And so “Hawaiian-style” eruptions are characterised by lava fountaining and flows of hot fluid lava that normally travel slow enough for people to walk away from and evacuate. This is exactly what we have been seeing over the last month in Kilauea’s East Rift Zone.
— USGS Volcanoes🌋 (@USGSVolcanoes) May 20, 2018
In contrast, at subduction zone volcanoes – such as Fuego – the higher water content of the magma and the typically more silica-rich, sticky magmas erupt more explosively. It is harder for gas bubbles formed to escape as magma rises to the surface, which then take up more space and over pressure the system.
Subduction zone volcanoes can produce high columns of gas and ash reaching tens of kilometres into the atmosphere, and scalding hot, fast-moving, cloud-like currents of gas, ash and volcanic material. These pyroclastic flows, or “pyroclastic density currents”, race down the volcano at speeds over 80 km/hr.
Pyroclastic flows, like those at #Fuego that killed at least 62 people in Guatemala on Sunday, were responsible for 45,000 deaths in the 20th century alone (49% of all volcanic deaths)! They are extremely dangerous! pic.twitter.com/nan4ikvzKD
— Dr. Brad Pitcher (@TieDyeSciGuy) June 5, 2018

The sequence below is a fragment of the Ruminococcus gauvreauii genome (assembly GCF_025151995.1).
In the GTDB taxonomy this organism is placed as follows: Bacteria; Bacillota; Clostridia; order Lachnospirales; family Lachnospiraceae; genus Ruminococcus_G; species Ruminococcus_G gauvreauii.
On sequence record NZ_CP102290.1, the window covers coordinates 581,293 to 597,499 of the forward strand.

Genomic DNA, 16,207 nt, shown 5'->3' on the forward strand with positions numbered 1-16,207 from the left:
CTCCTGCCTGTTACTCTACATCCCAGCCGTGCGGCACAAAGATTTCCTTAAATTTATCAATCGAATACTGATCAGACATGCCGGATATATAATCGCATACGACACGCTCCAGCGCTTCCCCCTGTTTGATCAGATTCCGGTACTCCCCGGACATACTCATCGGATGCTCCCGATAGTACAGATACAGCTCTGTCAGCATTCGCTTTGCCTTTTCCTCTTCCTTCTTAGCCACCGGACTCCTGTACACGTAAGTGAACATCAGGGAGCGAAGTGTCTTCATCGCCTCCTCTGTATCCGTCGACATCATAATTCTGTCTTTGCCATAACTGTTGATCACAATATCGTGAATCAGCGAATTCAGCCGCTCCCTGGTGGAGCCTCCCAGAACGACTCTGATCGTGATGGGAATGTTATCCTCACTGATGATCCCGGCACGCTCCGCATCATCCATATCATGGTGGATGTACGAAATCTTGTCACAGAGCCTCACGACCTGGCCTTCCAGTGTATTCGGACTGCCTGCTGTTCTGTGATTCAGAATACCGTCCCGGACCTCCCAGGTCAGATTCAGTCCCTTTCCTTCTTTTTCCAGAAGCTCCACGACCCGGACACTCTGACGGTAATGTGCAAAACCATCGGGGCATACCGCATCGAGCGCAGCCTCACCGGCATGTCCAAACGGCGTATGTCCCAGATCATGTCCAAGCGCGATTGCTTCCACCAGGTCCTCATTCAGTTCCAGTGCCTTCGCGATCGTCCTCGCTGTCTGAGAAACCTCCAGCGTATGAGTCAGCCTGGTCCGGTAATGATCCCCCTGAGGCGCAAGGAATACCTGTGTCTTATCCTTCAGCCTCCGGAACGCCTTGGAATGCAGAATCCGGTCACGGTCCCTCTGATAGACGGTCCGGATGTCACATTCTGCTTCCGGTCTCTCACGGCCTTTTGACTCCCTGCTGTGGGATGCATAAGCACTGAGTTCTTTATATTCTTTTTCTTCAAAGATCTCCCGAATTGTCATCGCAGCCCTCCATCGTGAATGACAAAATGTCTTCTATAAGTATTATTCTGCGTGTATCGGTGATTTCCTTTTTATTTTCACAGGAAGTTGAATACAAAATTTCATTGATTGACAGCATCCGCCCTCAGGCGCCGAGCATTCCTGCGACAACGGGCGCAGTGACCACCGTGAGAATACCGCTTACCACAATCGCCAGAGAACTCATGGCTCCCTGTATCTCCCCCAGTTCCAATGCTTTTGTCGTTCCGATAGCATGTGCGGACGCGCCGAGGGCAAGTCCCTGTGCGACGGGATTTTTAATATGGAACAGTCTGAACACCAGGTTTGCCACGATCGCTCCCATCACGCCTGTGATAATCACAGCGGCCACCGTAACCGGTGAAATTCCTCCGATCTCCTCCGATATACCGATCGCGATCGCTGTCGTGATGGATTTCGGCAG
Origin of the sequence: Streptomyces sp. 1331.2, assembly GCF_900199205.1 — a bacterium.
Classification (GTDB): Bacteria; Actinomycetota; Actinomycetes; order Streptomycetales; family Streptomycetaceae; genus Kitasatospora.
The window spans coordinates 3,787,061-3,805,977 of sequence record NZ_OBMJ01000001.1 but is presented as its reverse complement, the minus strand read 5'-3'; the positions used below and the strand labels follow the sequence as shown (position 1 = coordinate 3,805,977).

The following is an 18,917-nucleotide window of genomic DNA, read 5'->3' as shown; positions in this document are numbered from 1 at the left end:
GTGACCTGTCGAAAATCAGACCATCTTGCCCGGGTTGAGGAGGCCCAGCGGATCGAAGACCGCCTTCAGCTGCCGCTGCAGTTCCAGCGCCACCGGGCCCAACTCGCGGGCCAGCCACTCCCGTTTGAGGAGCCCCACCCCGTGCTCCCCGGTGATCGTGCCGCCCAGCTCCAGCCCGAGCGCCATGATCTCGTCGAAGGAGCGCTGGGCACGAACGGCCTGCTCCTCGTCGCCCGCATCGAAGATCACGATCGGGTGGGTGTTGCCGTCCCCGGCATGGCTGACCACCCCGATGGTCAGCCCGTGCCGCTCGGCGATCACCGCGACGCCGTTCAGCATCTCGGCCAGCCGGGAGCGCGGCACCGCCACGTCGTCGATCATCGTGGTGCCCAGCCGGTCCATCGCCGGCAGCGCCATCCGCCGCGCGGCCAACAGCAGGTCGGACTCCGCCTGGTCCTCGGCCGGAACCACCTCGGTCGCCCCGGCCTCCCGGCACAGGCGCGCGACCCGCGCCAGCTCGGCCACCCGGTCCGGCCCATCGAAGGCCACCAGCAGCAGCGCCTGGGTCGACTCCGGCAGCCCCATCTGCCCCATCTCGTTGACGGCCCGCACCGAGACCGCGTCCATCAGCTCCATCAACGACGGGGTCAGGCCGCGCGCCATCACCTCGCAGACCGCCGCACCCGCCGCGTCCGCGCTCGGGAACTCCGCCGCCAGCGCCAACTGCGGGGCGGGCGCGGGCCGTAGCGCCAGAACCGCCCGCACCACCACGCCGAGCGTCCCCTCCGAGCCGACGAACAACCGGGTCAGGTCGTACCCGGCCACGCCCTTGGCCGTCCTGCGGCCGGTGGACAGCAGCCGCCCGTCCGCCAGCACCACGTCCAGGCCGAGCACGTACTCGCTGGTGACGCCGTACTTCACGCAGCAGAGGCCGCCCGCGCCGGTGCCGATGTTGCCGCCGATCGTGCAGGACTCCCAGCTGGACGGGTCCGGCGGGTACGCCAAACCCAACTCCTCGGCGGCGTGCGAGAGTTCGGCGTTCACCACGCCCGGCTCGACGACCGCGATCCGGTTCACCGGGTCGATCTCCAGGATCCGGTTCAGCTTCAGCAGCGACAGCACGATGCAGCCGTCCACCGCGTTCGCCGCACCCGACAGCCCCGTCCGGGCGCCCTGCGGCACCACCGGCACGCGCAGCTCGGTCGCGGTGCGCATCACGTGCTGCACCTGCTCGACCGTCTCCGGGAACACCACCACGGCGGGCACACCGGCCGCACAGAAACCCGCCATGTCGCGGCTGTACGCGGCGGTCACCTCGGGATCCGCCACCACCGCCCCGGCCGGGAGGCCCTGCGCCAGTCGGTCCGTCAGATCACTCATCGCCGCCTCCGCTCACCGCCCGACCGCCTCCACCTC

Some news reports of eruptions at Fuego have incorrectly termed these pyroclastic flows “rivers of lava”. They are very different to lava flows and much more hazardous.
Clear and accurate communication of volcanic eruptions is crucial if those near the volcano are to understand the real risks.
3. Pyroclastic flows are deadly
Pyroclastic flows are extremely hazardous and deadly. They were responsible for deaths in Pompeii and Herculaneum from the AD79 eruption of Vesuvius in Italy.
Even the famous volcanologists Katia and Maurice Kraft underestimated the reach of a pyroclastic flow during an eruption at Unzen volcano on June 3, 1991, which killed them along with many others.
Historic subduction zone volcanic eruptions producing devastating pyroclastic flows include:
- Vesuvius, Italy AD 79
- Tambora, Indonesia (1815)
- Krakatau (Krakatoa), Indonesia (1883)
- Mt Pelée, Caribbean (1902)
- Mt St Helens, USA (1980)
- Mt Pinatubo, Philippines (1991)
- Unzen, Japan (1991).
At Fuego, the loose, fragmented volcanic material (known as tephra) lying on the slopes after eruptions may be remobilised by rain to form volcanic mudflows known as lahars. These pose a significant current and future risk for the people surrounding Fuego compared to those living in Hawaii.
Pyroclastic density currents were the main cause of death from volcanic activity in the 20th Century, killing around 45,000 people, almost 50% of all volcanic deaths in that time period (total deaths from volcanic activity is estimated to be 91,724).
While eyes are diverted toward eruptions in Central America and the Pacific Ocean, Indonesia has raised the alert level on some of its volcanoes this week. It now has 21 volcanoes on alert levels 2-4 (yellow, orange and red) on a scale of 1-4.
Local authorities will be vital in managing and communicating the risks of these volcanoes, as well as around Fuego and Kilauea.